After the Notre Dame defense was lambasted for giving up over 500 yards of offense against Texas, the Irish defenders bounced back on Saturday against the Nevada Wolfpack. True, the level of competition and the locale made things much different, but putting the clamps on any team helped restore some confidence within this beleaguered group.
A Booster Shot
The game itself was effectively over at halftime with Notre Dame leading 25-0. After the third period, a 39-3 advantage led to mass substitutions, allowing the Wolfpack to gain 124 of their 300 yards of offense. Even that total requires an asterisk because it included one 68-yard pass play that set up the lone Nevada touchdown in the waning moments.
Nowhere to Run
The Wolfpack came into the contest looking to make their mark on the ground. That strategy was never able to gain traction, especially early in the game, when they were stopped repeatedly on first down.
James Butler was the key component of that running game, yet he was held to 50 yards on 17 carries. Never breaking a run for more than 10 yards, his 2.9 yards-per-carry was indicative of his team’s day.
Taking Them Down
Later downs proved to be equally uninviting, with Nevada gaining a collective 120 yards on 31 total plays. That latter amount was once again skewed by a single 44-yard pass play in the third quarter that helped set up Nevada’s first score of the day, though Notre Dame still maintained a 32-3 lead.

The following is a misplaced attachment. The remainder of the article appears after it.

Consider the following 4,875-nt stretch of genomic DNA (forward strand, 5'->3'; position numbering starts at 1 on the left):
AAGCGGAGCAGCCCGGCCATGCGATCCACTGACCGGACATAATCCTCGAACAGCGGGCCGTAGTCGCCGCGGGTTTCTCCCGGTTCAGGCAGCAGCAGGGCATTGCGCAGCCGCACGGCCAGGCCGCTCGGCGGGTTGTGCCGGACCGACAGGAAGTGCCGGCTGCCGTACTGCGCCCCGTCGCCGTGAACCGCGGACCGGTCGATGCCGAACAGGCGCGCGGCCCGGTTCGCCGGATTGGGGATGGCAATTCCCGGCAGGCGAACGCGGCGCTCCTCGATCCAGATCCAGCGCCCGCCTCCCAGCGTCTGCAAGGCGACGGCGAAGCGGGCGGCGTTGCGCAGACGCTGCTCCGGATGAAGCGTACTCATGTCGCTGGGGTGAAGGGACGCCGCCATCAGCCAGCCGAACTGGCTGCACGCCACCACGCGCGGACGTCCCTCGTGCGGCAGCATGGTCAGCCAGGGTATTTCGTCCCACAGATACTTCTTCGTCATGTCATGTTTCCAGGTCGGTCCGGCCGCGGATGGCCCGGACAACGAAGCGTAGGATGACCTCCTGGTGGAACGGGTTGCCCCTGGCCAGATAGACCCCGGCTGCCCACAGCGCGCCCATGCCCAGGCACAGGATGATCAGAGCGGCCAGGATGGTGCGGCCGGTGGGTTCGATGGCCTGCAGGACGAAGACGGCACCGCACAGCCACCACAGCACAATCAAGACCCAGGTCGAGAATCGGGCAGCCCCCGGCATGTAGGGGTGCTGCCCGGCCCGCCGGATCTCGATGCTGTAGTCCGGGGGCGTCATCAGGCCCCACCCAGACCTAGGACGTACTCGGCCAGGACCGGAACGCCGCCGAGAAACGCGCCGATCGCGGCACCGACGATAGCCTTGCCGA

A drastic contrast between first down and other downs for the Wolf Pack is seen by the passing effectiveness in the two situations. On first, Nevada connected on eight of 10 passes for 136 yards, but after that, the weak numbers show just four of 16 completions for 65 yards, with the aforementioned 44-yarder in that mix.
The luck of the Irish was so much in evidence that the special teams unit even collected a safety without doing anything. That was thanks to the confused actions of Nevada’s Ahki Muhammad near the end of the first quarter, when he briefly left the end zone, only to come back and mistakenly down the ball.
One Side Stays Consistent
The Notre Dame offense might ordinarily be worthy of recognition after gaining 444 yards of balanced offense on the afternoon. The problem is that it’s similar to the unit’s first game numbers, while the vastly improved defensive side of the ledger stand out more-even if the particular opponent didn’t offer much of a challenge.
Back to the Grind
Both sides of Brian Kelly’s team again need to be focused next Saturday night when the Michigan State Spartans take the field at South Bend. Head coach Mark Dantonio was none too pleased with their mediocre victory over Furman on September 2 and is looking to get his team on track with another tough Big 10 schedule on tap.